A few more days, and the trouble all will end
In the field where the sugar canes grow.
A few more days for to tote the weary load,
No matter 'twill never be light,
A few more days till we totter on the road,
Then my old Kentucky Home, good night!

Many people who embrace the Willie Lynch myth have not studied the period of slavery, and have not read the major works or first-hand documents on this issue of Afrikan Amerikkkan slavery. Further, the Willie Lynch letter is a hoax. While we are being misled by this fantasy, the real historical data is being ignored.

For example, Kenneth Stampp in his important work on slavery in the American South, The Peculiar Institution (1956), uses the historical records to outline the 5 rules for making a slave:

1.Maintain strict discipline.
2.Instill belief of personal inferiority.
3.Develop awe of master’s power ( instill fear).
4.Accept master’s standards of “good conduct.”
5.Develop a habit of perfect dependence which are not even being addressed. this is a question from a black person to America. and a statement to black people: please don’t take everything at face value.

Also, consider these excerpts from Manu Ampin book,
“Death of the Willie Lynch Speech: Exposing the Myth”:

“The ‘Willie Lynch Speech’ is not mentioned by any 18th or 19th century slave masters or anti-slavery activists. There is a large body of written materials from the slavery era; yet there is not one reference to a William Lynch speech given in 1712. This is very curious because both free and enslaved African Americans wrote and spoke the tactics and practices of white slave masters. Frederick Douglass, Nat Turner, Olaudah Equino, David Walker, Maria Stewart, Martin Delaney, Henry Highland Garnet, Richard Allen, Absolom Jones, Frances Harper, William Wells Brown, and Robert Purvis were African Americans who initiated various efforts to rise up against the slave system; yet none cited the alleged Lynch speech. Also, there is not a single reference to the Lynch speech by any white abolitionists, including John Brown, William Lloyd Garrison, and Wendell Phillips. Similarly, there has been no evidence found of slave masters or pro-slavery advocates referring to (not to mention utilizing) the specific divide and rule information given in the Lynch speech.”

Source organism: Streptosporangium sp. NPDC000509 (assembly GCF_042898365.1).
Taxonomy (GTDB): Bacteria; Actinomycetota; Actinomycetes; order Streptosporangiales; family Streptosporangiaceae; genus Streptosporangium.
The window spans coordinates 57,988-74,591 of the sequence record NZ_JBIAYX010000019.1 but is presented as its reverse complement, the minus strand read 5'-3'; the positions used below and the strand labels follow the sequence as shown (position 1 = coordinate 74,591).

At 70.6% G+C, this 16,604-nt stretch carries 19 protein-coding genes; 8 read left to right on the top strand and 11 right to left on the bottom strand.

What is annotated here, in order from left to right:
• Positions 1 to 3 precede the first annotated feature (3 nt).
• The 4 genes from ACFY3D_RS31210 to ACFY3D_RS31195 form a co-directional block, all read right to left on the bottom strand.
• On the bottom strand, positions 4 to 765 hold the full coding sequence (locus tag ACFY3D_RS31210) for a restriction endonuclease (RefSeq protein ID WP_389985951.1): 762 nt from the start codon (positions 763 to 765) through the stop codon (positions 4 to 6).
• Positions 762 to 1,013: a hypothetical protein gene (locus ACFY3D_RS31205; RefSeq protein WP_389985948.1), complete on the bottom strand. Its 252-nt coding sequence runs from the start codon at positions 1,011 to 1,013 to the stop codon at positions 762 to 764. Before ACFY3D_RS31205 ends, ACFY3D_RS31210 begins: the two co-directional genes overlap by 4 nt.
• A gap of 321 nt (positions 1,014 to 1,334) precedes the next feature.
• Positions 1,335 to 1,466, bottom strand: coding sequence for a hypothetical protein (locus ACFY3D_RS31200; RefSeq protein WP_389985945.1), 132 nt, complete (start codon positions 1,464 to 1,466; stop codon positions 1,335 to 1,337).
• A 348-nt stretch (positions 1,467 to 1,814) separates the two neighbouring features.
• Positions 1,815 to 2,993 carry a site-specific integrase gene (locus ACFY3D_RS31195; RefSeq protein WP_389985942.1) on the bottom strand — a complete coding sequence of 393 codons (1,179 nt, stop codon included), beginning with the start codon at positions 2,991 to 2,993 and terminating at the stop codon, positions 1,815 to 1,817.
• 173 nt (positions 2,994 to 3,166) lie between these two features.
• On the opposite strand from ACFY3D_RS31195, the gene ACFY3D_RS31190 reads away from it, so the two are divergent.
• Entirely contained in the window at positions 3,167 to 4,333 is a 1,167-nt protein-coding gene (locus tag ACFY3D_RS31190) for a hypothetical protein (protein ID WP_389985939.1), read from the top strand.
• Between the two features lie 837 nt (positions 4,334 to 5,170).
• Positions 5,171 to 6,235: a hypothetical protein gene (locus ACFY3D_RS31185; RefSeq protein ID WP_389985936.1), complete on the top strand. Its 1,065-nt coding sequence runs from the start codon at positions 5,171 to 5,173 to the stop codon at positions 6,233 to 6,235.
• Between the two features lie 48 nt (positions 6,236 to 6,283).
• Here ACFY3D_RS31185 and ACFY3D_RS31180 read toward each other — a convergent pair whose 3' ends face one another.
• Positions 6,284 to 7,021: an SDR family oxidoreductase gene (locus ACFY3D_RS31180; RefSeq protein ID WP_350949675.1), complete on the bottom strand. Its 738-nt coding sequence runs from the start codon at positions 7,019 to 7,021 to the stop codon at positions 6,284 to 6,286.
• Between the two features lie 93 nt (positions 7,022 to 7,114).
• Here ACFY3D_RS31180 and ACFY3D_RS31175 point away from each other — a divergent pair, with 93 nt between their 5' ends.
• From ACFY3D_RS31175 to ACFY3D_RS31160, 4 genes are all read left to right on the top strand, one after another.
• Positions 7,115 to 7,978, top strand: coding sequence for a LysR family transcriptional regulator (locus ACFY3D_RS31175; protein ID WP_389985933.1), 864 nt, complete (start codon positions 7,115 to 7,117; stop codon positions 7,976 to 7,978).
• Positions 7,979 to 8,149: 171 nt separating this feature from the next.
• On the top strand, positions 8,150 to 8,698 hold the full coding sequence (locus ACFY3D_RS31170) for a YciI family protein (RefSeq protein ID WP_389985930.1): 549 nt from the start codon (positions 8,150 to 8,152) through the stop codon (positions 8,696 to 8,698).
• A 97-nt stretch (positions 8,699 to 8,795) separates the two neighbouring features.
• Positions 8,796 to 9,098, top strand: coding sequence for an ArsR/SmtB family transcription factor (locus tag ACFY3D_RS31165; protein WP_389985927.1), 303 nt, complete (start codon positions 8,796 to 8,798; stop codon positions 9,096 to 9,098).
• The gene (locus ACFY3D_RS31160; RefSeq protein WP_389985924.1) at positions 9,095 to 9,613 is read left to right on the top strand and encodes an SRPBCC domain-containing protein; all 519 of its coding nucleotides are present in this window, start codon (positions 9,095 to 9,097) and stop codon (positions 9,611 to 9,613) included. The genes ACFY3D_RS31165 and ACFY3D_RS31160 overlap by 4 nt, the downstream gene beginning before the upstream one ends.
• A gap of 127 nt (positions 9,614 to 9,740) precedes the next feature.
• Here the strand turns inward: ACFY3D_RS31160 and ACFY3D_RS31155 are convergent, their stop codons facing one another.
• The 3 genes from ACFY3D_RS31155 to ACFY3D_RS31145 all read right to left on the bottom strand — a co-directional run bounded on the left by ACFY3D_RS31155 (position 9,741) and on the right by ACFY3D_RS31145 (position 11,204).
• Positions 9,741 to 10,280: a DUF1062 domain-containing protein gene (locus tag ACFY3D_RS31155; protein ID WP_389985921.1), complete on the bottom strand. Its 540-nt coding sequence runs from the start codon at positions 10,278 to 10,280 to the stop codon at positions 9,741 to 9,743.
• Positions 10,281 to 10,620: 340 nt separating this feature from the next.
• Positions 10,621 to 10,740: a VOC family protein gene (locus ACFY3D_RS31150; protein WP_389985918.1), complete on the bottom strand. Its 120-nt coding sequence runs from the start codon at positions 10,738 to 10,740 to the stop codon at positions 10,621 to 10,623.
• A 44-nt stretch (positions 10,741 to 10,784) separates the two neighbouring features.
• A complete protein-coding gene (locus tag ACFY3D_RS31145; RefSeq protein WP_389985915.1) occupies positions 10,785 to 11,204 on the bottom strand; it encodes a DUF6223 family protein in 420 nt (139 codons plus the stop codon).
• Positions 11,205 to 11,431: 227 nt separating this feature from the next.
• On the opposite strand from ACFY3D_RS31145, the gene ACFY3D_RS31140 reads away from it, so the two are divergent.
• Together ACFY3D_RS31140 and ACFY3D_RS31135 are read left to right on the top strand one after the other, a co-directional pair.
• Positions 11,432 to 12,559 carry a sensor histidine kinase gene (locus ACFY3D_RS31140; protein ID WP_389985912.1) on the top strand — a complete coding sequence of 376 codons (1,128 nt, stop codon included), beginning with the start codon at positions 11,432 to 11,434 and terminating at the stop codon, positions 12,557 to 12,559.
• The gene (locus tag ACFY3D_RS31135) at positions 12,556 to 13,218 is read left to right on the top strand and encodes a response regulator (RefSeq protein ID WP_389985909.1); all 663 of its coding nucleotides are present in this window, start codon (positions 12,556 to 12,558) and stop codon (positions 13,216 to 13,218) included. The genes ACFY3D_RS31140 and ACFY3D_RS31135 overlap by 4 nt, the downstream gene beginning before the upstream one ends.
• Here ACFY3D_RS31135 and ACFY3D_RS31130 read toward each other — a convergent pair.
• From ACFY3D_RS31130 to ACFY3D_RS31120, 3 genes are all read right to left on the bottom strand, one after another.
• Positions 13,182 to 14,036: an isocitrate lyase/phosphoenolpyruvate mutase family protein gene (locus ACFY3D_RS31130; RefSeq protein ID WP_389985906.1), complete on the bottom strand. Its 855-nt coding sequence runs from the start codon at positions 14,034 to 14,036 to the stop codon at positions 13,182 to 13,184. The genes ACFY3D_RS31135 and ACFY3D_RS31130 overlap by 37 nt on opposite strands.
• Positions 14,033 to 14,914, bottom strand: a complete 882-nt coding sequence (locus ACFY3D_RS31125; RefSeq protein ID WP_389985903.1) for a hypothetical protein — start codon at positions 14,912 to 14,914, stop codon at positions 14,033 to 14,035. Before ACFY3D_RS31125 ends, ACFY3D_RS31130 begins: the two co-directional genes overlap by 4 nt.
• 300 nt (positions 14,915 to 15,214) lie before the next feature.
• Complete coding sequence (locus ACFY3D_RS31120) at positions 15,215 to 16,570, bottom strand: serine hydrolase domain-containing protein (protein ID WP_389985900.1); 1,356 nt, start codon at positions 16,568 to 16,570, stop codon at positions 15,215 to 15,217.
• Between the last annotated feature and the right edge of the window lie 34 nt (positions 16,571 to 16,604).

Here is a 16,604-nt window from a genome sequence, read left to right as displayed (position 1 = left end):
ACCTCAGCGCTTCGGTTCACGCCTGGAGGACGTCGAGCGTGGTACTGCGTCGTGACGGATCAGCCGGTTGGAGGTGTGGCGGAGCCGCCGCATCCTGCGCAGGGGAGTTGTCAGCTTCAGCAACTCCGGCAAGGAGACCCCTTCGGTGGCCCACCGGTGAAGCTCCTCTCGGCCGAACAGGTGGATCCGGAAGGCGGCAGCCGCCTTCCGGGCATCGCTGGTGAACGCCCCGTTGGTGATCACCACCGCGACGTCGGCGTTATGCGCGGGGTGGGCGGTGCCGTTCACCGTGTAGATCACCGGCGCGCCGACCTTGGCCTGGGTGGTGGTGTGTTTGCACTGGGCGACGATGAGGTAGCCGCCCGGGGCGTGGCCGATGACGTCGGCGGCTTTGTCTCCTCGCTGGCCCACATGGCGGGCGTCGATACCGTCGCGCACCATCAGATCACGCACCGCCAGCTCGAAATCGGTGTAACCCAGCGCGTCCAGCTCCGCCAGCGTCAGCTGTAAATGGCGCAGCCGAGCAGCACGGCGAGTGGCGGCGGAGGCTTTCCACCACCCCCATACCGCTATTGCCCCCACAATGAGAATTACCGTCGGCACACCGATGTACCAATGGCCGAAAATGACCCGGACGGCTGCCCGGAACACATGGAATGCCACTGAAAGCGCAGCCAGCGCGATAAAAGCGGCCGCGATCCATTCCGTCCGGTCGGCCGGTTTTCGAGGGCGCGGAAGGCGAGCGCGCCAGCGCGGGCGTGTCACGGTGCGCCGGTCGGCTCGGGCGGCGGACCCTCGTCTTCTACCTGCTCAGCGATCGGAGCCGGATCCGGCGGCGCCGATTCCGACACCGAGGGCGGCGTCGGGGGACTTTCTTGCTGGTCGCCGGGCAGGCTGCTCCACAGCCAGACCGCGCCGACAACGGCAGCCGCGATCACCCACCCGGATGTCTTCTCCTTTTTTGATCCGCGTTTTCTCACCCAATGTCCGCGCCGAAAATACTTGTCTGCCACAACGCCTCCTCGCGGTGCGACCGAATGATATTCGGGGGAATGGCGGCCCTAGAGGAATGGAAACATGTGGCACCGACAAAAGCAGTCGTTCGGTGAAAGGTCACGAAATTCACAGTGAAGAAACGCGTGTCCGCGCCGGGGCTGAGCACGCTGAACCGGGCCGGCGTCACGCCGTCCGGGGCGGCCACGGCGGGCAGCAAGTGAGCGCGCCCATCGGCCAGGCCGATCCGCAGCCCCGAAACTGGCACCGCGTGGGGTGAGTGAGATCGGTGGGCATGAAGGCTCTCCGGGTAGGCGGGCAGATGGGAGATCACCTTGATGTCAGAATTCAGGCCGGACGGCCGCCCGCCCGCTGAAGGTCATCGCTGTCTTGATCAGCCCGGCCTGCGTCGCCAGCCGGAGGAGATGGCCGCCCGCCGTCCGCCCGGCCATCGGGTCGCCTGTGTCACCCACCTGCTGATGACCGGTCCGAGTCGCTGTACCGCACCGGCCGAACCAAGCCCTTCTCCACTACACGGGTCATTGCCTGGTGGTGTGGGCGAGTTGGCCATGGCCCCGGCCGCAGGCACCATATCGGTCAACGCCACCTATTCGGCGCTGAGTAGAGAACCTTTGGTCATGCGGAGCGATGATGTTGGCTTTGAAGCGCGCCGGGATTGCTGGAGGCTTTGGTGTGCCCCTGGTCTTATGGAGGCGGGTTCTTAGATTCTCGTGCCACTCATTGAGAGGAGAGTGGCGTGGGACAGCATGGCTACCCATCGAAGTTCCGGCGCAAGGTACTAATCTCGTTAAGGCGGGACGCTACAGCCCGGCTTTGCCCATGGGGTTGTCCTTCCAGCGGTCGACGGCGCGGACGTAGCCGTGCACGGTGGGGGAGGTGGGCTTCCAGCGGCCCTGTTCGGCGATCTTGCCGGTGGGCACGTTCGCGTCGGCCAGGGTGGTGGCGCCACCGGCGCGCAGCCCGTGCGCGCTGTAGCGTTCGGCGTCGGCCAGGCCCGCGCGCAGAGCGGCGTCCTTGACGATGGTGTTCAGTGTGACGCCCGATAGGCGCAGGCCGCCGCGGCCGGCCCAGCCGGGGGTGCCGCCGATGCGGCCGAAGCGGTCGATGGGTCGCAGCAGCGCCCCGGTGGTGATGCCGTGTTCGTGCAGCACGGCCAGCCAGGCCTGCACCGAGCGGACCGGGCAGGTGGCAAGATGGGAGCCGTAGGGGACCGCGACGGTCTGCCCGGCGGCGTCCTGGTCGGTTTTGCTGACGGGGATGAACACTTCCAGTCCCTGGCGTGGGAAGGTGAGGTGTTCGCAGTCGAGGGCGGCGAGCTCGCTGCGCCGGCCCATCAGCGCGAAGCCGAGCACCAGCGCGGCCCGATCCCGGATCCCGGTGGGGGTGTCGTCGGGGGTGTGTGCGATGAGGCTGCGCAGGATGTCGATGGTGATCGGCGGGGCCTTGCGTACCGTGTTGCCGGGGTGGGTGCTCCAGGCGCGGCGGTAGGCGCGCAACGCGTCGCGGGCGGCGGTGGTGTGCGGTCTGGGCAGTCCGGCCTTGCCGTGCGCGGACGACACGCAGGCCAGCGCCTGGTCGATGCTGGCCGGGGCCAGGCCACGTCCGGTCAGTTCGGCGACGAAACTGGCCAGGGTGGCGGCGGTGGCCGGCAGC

“Likewise, none of the most credible historians on the enslavement of African Americans have ever mentioned the Lynch speech in any of their writings. A reference to the Lynch speech, and its alleged divide and rule tactics, is completely missing in the works of Benjamin Quarles, John Hope Franklin, John Henry Clarke, W.E.B. Du Bois, Herbert Aptheker, Kenneth Stampp, John Blassingame, Rosalyn Terborg-Penn, Darlene Clark-Hine, and Lerone Bennett. These authors have studied the details and dynamics of Black social life and relations during slavery, as well as the ‘machinery of control’ by the slave masters; yet none made a single reference to a Lynch speech.”

“Since the Willie Lynch speech was not mentioned by any slave masters, pro-slavery advocates, abolitionists, or historians studying the slavery era, the question of course is when did it appear?”

Manu Ampin
“Death of the Willie Lynch Speech: Exposing the Myth”
Page 5

“The first reference to the Willie Lynch speech was in a late 1993 online listing of sources posted by Anne Taylor, who was then the reference librarian at the University of Missouri at St. Louis (UMSL). She posted ten sources to the UMSL library database, and the Lynch speech was the last item in the listing. In her 1995 email exchanges with the late Dr. William Piersen (Professor of History, Fisk University) and others interested in the origin of the Lynch speech, Taylor indicated that she kept the source from where she received the speech anonymous upon request because he was unable to establish the authenticity of the document….”

Manu Ampim
“Death of the Willie Lynch Speech: Exposing the Myth”
Page 6